SQL Server 2017: I have the EMP_DEPT (SCOTT schema) database with a few additional records inserted. Two of them have ZERO base salary (PORTMAN, RENO) and one employee (MCQUEEN) has NULL in the salary column.
It looks like this:
Then I’m learning SQL on these records and I want to
SELECT the employees with the highest and lowest salaries.
To do this I write 3 queries:
/* Return employee record with max/min salary. */ SELECT * FROM EMP WHERE SAL = (SELECT MAX(SAL) FROM EMP); SELECT * FROM EMP WHERE SAL = (SELECT MIN(SAL) FROM EMP); SELECT * FROM EMP WHERE SAL = (SELECT MIN(ISNULL(SAL, 0)) FROM EMP); --ISNULL(source column, replacement_value) function transforms NULL value into --any other value specified in the second ISNULL attribute.
The results are as follows:
The first query results are not a surprise – I understand them.
The second query results are not a surprise – I understand them.
But in the third query I would have expected
MCQUEEN returned as well, but he’s not!
The question is why
MCQUEEN is not returned in the third query results??
I’ve treated SAL column with
ISNULL function to change this NULL value to ZERO.
So why isn’t
RENO employees with zero salary??
So why isn’t MCQUEEN among PORTMAN and RENO employees with zero
The issue is this predicate:
WHERE SAL = (SELECT MIN(ISNULL(SAL, 0)) FROM EMP);
At run time, the above comparison for the MCQUEEN row with NULL salary is:
WHERE NULL = 0;
The result of any comparison to
NULL is UNKNOWN per the ISO SQL standard. The UNKNOWN result is neither TRUE nor FALSE so the row is eliminated from the result regardless of the value returned by the subquery.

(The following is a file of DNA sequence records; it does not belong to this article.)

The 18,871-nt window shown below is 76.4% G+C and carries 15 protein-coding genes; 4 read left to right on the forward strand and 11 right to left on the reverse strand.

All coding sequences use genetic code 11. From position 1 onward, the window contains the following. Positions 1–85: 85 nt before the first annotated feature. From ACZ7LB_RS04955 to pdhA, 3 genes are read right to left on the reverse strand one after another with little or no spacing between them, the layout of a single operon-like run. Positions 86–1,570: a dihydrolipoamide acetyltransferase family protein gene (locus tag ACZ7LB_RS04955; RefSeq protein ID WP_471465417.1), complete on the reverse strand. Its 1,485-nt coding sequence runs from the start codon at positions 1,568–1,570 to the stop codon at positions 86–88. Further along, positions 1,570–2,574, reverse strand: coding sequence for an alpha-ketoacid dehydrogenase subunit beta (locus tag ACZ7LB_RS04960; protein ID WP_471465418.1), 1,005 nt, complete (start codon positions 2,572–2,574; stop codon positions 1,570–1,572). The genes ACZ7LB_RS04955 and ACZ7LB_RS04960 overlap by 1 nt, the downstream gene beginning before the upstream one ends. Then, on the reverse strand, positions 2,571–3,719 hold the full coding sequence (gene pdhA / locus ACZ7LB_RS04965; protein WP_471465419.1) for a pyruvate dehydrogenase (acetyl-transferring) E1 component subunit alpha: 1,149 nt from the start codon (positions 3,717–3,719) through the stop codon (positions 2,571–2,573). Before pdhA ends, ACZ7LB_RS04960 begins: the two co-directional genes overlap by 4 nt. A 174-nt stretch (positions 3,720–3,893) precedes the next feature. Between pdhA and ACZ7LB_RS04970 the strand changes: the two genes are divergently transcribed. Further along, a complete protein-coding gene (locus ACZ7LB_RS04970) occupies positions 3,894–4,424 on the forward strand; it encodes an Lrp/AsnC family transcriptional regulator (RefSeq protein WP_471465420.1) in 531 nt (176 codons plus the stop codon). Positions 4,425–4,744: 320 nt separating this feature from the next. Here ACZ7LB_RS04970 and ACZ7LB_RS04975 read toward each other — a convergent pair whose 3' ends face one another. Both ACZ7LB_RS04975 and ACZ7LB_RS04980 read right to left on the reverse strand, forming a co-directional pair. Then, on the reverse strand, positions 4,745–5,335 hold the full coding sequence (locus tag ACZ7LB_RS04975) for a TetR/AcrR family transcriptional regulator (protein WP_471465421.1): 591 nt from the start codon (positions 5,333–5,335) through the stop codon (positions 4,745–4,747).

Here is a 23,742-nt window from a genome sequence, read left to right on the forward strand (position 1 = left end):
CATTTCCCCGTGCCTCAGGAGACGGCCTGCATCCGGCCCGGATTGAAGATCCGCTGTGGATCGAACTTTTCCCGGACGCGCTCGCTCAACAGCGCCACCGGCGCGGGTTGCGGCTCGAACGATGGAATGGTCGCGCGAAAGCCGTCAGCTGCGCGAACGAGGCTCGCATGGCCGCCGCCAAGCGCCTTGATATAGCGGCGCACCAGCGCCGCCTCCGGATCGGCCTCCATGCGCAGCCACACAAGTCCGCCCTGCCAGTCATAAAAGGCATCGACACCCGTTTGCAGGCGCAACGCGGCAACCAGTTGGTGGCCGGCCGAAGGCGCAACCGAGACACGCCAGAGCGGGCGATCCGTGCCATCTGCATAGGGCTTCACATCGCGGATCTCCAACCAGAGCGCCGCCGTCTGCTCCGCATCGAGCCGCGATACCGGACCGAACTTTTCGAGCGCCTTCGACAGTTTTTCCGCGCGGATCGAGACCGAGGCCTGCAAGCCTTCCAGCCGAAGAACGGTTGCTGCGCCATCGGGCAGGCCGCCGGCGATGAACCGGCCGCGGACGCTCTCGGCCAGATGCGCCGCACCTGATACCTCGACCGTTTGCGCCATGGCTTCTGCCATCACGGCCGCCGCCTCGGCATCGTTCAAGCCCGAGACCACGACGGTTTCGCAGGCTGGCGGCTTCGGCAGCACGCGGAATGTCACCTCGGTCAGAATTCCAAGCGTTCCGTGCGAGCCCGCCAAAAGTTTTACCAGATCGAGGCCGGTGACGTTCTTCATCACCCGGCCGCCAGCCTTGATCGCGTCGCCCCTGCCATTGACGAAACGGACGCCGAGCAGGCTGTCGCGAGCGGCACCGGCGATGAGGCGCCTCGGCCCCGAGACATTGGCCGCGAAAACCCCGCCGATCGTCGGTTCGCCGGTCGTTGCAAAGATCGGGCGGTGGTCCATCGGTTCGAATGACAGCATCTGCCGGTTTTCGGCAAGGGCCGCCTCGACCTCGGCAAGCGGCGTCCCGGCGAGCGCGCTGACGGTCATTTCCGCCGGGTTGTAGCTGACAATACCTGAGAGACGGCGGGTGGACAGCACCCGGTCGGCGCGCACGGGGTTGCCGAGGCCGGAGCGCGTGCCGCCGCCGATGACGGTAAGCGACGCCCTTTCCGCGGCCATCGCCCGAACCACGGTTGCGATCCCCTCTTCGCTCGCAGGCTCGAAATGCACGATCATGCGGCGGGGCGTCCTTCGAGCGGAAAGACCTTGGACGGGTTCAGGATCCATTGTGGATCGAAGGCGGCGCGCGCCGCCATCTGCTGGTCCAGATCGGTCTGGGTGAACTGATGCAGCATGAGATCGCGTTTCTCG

Even though the right side subquery value will never be
NULL due the the subquery
ISNULL(SAL, 0) expression, the left side SAL value may be
NULL so you need to similarly consider
NULL values for SAL:
WHERE ISNULL(SAL, 0) = (SELECT MIN(ISNULL(SAL, 0)) FROM EMP);
NULL or zero SAL values will then be returned unless you have employees with negative salaries. Similarly, one could use
CASE WHEN SAL IS NULL THEN 0 ELSE SAL END), etc. to coerce a non-NULL for NULL values.
A better approach to include
NULL may be a
UNION ALL query:
SELECT * FROM EMP WHERE SAL = (SELECT MIN(SAL) FROM EMP) UNION ALL SELECT * FROM EMP WHERE SAL IS NULL;
The advantage of this technique is the queries can leverage an index on the SAL column (if one exists) to execute more efficiently.
I hope this helps you understand the technical reason why the row isn’t returned. In the real world, the semantics of a
NULL value need to be considered. For example, does the company really have employees with unknown salaries? If not, it’s a flaw in the data model. If unknown salaries are allowed, why should a query for minimum salaries return unknown salaries since the actual employee salary could be higher?
You have an NULL value in your table, so your last query for given row is like this:
Select * from EMP WHERE NULL = 0.
Where NULL is the value in the table and the 0 is returned as the minsalary value.
Correct would be:
Select * from EMP where coalesce(SAL,0) = coalesce((select min(SAL) from EMP),0)